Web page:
The English don’t have much architecture to call their own. We borrowed the Romanesque, the Gothic and the classical from others. We adapted terraced housing from the Dutch. We can claim original authorship from the Arts and Crafts movement and the emergence of the suburban house via Norman Shaw at Bedford Park and the ensuing Garden City movement. Then, of course, there was hi-tech, which turned Norman Foster, Richard Rogers and Nicholas Grimshaw into international names.
More recently, we’ve been leading the way in retrofit. I became aware of this recently when an eminent group of jurists asked me to arrange a tour of the best recent buildings in London. As I put together the list I was surprised to realise that so many entailed the adaptation of older buildings. The tour included David Chipperfield’s Royal Academy, integrating the old Museum of Mankind with the existing exhibition space and the RA Schools; Peter Barber’s homeless housing at Mount Pleasant; Amanda Levete’s new porcelain piazza and exhibition hall at the V&A; Caruso St John’s new masterplan for Tate Britain; and Stanton Williams’ Central St Martins at King’s Cross as well as its opening up of the Floral Hall and ancillary spaces at the Royal Opera House.
Each of these successfully integrated substantial changes to the fabric of the existing building, new materials with contemporary detailing that respected and often enhanced the original structure. It is an approach that owes much to the influence of Carlo Scarpa who showed how the contemporary and historic could sit comfortably together. His work was promulgated in the UK by architects like Richards MacCormac and Murphy at a time when the consensus was that historic buildings should be restored to their original materials and detailing and that such work was the responsibility of the surveyor, not the architect.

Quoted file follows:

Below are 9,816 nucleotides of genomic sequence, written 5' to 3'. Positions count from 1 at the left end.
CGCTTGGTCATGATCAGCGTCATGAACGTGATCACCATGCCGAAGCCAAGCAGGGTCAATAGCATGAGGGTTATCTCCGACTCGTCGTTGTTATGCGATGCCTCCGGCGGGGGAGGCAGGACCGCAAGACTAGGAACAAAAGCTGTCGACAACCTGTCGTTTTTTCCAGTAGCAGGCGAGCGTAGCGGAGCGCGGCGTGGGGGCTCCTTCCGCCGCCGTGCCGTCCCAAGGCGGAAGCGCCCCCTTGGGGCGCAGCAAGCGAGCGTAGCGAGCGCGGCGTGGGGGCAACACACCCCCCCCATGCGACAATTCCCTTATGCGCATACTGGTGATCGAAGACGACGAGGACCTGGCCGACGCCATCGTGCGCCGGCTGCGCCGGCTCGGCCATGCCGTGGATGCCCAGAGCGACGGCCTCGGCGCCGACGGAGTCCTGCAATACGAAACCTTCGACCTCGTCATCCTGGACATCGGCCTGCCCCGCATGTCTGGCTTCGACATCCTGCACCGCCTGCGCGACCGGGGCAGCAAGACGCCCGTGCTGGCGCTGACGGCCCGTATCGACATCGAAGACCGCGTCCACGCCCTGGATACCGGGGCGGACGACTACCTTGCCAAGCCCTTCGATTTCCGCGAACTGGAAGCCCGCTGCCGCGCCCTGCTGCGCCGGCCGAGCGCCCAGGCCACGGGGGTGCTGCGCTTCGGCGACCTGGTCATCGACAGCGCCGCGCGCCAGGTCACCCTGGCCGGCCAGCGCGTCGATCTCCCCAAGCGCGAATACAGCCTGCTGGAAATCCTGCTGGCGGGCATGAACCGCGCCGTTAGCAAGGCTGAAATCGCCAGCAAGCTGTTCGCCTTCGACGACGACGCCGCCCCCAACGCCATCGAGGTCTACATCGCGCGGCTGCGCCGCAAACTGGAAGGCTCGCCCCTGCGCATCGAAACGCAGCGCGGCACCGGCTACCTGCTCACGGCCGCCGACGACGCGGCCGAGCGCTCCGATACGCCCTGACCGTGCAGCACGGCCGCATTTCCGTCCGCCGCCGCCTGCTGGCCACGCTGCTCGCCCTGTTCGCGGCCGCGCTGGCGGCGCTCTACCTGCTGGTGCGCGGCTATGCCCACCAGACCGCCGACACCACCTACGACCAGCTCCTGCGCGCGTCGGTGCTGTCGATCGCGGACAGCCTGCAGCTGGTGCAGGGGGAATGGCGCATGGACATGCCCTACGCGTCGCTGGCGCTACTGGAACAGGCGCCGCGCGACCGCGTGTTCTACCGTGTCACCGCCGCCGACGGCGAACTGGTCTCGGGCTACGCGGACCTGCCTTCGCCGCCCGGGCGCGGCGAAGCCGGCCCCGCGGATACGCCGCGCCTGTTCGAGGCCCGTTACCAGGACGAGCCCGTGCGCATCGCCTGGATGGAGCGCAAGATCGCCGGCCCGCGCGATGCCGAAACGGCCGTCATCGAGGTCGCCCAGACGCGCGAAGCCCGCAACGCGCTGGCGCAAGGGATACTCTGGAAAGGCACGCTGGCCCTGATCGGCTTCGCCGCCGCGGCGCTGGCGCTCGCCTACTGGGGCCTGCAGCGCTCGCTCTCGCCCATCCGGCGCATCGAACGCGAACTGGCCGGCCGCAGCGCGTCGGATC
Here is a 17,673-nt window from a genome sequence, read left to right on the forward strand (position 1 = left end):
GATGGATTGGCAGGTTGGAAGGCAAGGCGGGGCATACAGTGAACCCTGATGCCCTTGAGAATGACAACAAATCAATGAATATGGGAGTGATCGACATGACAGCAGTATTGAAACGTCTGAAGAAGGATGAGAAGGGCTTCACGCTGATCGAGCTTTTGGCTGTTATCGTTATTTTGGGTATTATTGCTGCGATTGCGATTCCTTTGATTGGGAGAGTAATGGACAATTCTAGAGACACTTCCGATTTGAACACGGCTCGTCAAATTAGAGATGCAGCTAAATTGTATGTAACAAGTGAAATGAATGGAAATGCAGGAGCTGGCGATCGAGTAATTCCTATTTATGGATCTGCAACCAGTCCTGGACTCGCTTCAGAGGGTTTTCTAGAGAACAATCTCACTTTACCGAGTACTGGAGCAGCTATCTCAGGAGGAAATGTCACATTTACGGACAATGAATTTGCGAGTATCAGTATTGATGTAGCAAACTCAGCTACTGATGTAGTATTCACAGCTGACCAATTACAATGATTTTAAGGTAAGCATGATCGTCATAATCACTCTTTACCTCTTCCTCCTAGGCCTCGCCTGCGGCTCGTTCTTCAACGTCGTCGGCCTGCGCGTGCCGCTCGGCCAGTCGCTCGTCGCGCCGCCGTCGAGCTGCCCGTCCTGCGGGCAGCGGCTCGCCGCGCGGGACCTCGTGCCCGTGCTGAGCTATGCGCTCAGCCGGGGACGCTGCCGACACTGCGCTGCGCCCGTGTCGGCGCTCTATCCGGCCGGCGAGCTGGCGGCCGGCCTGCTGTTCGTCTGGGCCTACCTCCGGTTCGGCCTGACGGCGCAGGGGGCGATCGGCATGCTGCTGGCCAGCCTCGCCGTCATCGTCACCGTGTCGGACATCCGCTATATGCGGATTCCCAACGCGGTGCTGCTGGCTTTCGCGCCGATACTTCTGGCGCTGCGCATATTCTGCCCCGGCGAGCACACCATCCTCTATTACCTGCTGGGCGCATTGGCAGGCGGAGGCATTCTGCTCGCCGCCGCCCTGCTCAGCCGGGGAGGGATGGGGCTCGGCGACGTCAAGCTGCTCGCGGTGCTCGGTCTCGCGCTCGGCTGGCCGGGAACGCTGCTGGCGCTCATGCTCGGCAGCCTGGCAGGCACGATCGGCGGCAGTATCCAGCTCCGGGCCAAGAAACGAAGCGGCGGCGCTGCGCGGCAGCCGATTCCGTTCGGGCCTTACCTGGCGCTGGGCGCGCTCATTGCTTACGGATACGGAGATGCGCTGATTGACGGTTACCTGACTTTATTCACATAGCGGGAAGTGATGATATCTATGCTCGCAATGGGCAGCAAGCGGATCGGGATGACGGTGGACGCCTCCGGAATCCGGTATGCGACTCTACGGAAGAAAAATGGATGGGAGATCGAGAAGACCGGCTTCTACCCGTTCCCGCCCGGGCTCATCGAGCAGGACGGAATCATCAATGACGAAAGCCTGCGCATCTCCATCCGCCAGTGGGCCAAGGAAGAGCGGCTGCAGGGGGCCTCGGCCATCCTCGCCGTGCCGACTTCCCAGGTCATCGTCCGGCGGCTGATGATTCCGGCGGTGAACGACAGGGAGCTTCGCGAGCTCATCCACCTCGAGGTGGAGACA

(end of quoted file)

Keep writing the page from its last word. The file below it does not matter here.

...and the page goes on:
Over the past 40 years, architects have become more and more involved in the restoration of buildings – the groundbreaking work of conservation architects Donald Insall and Julian Harrap gave the work greater respectability. But it was probably the success of buildings like Foster’s British Museum courtyard and Chipperfield’s Neues Museum in Berlin that made everyone realise the creative potential of the marriage of modernism and history.
The reason we have become so good at retrofit in London is because of our pragmatic approach to history. The City is a prime example of the contrast between us and other European capitals where the old town, the altstadt, the città vecchia, is protected in aspic. The Square Mile, although the urban grain reflects its 14th-century street layout, has adapted to change while retaining much of its character. I regularly give visiting Chinese city mayors and planners tours of the New London Architecture model. The two topics they are most interested in are the congestion charge and our ability to integrate modern development with the historic city.
Designers now accept retrofit, not only because of the way that contemporary insertions can highlight a building’s history but because it can ensure it adapts to modern use – the changes at the Royal Opera House, for instance, focus on a much more inclusive and open environment. The concept of long life, loose fit, is also very sustainable. It is a practical approach to development – not necessarily frugal, major interventions were needed at the V&A and the Opera House – but it can create a rich conversation between the old and the new, something that is inherent in London’s architectural DNA.
In his latest OnLondon column, Peter Murray argues that London’s biggest strength is in its adaptability